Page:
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For Brazilian man, Mother Teresa worked a miracle

Associated Press Associated Press 31/08/2016
Rev. Brian Kolodiejchuk, postulator of the cause of beatification and canonization of Mother Teresa, is interviewed by the Associated Press in front of a mosaic picturing Mother Teresa, at the formation house of the priestly branch of the Missionaries of Charity on the outskirts of Rome, Friday, Aug. 18, 2016. When Pope Francis canonizes Mother Teresa on Sunday, Sept. 4, 2016, he'll be honoring a nun who won admirers around the world and a Nobel Peace Prize for her joy-filled dedication to the "poorest of the poor." (AP Photo/Giulia Sabella) © The Associated Press Rev. Brian Kolodiejchuk, postulator of the cause of beatification and canonization of Mother Teresa, is interviewed by the Associated Press in front of a mosaic picturing Mother Teresa, at the formation house of the priestly branch of the Missionaries of Charity on the outskirts of Rome, Friday, Aug. 18, 2016. When Pope Francis canonizes Mother Teresa on Sunday, Sept. 4, 2016, he'll be honoring a nun who won admirers around the world and a Nobel Peace Prize for her joy-filled dedication to the "poorest of the poor." (AP Photo/Giulia Sabella)

RIMINI, Italy — Mother Teresa is known for having loved beggars, prostitutes and street children without discrimination or distinction. Marcilio Andrino is convinced she also loved him — and interceded with God to cure him of a viral brain infection when doctors had given him little chance of survival.

Andrino's cure, declared a miracle by Pope Francis earlier this year, was the final step needed to declare Mother Teresa a saint. She will be canonized by Francis on Sunday in St. Peter's Square in the highlight of his Holy Year of Mercy, a yearlong emphasis on the merciful side of the Catholic Church.

The Brazilian mechanical engineer and his wife, Fernanda, said Mother Teresa's message, conveyed through a lifetime of working for the "poorest of the poor" in India's slums, is that God's mercy is for everyone.

"Fernanda and I are just normal people within God's people," Andrino said on the sidelines of a Catholic meeting before the canonization. "God didn't choose who to send down his mercy to, just like Mother Theresa, who cared for everybody without any distinction."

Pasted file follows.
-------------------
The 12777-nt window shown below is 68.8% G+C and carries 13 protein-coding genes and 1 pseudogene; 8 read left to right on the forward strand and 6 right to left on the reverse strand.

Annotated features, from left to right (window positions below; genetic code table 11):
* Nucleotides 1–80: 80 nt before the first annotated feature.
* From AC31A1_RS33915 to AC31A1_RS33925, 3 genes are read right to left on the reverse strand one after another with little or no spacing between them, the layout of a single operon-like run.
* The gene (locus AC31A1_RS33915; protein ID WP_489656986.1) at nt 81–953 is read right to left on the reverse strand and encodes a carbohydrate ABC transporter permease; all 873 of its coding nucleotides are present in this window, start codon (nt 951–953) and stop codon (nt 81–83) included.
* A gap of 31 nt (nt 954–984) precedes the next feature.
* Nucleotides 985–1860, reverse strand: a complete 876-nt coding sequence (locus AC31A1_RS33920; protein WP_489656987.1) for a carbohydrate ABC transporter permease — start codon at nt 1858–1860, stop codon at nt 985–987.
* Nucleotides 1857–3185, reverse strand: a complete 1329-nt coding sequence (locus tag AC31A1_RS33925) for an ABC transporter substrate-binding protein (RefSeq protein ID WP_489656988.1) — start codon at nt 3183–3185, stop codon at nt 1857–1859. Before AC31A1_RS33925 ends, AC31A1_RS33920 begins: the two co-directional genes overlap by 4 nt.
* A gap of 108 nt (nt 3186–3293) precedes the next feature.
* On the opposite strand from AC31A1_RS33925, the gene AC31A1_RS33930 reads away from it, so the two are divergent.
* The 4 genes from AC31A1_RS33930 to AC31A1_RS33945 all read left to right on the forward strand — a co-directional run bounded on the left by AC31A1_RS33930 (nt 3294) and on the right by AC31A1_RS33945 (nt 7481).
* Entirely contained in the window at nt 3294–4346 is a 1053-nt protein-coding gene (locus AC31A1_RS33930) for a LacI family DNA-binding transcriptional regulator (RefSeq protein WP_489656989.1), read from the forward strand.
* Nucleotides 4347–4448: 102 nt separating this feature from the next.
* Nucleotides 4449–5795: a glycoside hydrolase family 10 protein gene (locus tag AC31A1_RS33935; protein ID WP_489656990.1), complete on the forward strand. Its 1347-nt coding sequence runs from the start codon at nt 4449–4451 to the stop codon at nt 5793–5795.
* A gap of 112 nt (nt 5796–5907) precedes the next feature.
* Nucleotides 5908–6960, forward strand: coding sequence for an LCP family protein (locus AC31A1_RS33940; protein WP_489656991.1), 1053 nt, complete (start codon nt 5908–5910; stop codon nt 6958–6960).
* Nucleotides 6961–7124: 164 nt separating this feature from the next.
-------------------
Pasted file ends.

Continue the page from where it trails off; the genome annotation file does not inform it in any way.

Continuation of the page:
According to the official account, Andrino was in a coma and dying on Dec. 9, 2008 from a viral brain infection that had resulted in multiple abscesses and an accumulation of fluid around the brain.

Surgery was scheduled for 6:10 p.m. but the anesthesiologist couldn't immediately intubate him. When the surgeon arrived a half-hour later, he "found the patient inexplicably awake and without pain," according to the postulator of Mother Teresa's cause, the Rev. Brian Kolodiejchuk.

"The patient asked the doctor, 'What I am doing here?' The next morning ... the patient was fully awake and without any headache; he was asymptomatic with normal cognition," Kolodiejchuk said in a statement earlier this year.

Kolodiejchuk said Fernanda had been praying for Mother Teresa's intercession specifically during the half-hour when her husband was supposed to be in surgery.

"Marcilio was fine. He was sitting up. He was talking in intensive care (at the hospital) and I realized that he was cured, that Mother Teresa had interceded on our behalf and cured Marcilio," Fernanda said. "This was confirmed by the exams which proved the reduction of the abscesses and the disappearance of the hydrocephaly, making us sure that operations and drainage were no longer needed."

Andrino has since resumed working and is in good health — and despite tests showing he had become sterile, has had two children since.

"Every time I look at Marcilio and our children, I feel very grateful," Fernanda said. "I am very grateful to God and Mother Teresa."

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